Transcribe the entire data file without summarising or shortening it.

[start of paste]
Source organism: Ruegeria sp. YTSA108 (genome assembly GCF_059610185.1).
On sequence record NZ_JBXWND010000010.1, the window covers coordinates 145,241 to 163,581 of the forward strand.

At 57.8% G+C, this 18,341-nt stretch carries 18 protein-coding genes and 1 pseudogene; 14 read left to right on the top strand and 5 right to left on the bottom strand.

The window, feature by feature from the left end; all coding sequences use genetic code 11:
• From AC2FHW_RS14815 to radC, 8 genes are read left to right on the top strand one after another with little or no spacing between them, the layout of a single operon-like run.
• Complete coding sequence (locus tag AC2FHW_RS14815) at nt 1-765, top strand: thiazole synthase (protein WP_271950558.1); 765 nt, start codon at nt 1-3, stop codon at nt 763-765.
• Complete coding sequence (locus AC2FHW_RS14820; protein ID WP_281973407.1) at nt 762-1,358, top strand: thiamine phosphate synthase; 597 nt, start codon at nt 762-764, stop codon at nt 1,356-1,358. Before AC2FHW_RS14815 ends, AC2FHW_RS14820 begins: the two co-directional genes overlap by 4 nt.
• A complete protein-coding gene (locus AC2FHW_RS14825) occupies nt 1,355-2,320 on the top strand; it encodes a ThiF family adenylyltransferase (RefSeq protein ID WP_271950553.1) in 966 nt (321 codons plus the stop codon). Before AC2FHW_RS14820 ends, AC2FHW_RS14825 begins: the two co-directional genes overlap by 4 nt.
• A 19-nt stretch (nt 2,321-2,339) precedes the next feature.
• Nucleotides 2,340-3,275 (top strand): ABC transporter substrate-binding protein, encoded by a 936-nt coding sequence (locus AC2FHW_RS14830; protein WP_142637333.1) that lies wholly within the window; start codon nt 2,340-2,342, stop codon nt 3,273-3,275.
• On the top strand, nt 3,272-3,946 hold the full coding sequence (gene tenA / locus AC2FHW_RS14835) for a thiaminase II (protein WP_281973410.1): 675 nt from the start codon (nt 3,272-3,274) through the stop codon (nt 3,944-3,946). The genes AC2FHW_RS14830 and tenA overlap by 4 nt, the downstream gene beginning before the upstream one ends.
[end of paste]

Source organism: Ruegeria sp. YTSA108 (genome assembly GCF_059610185.1).
On sequence record NZ_JBXWND010000010.1, the window covers coordinates 145,241 to 163,581 of the forward strand.

At 57.8% G+C, this 18,341-nt stretch carries 18 protein-coding genes and 1 pseudogene; 14 read left to right on the top strand and 5 right to left on the bottom strand.

The window, feature by feature from the left end; all coding sequences use genetic code 11:
• From AC2FHW_RS14815 to radC, 8 genes are read left to right on the top strand one after another with little or no spacing between them, the layout of a single operon-like run.
• Complete coding sequence (locus tag AC2FHW_RS14815) at nt 1-765, top strand: thiazole synthase (protein WP_271950558.1); 765 nt, start codon at nt 1-3, stop codon at nt 763-765.
• Complete coding sequence (locus AC2FHW_RS14820; protein ID WP_281973407.1) at nt 762-1,358, top strand: thiamine phosphate synthase; 597 nt, start codon at nt 762-764, stop codon at nt 1,356-1,358. Before AC2FHW_RS14815 ends, AC2FHW_RS14820 begins: the two co-directional genes overlap by 4 nt.
• A complete protein-coding gene (locus AC2FHW_RS14825) occupies nt 1,355-2,320 on the top strand; it encodes a ThiF family adenylyltransferase (RefSeq protein ID WP_271950553.1) in 966 nt (321 codons plus the stop codon). Before AC2FHW_RS14820 ends, AC2FHW_RS14825 begins: the two co-directional genes overlap by 4 nt.
• A 19-nt stretch (nt 2,321-2,339) precedes the next feature.
• Nucleotides 2,340-3,275 (top strand): ABC transporter substrate-binding protein, encoded by a 936-nt coding sequence (locus AC2FHW_RS14830; protein WP_142637333.1) that lies wholly within the window; start codon nt 2,340-2,342, stop codon nt 3,273-3,275.
• On the top strand, nt 3,272-3,946 hold the full coding sequence (gene tenA / locus AC2FHW_RS14835) for a thiaminase II (protein WP_281973410.1): 675 nt from the start codon (nt 3,272-3,274) through the stop codon (nt 3,944-3,946). The genes AC2FHW_RS14830 and tenA overlap by 4 nt, the downstream gene beginning before the upstream one ends.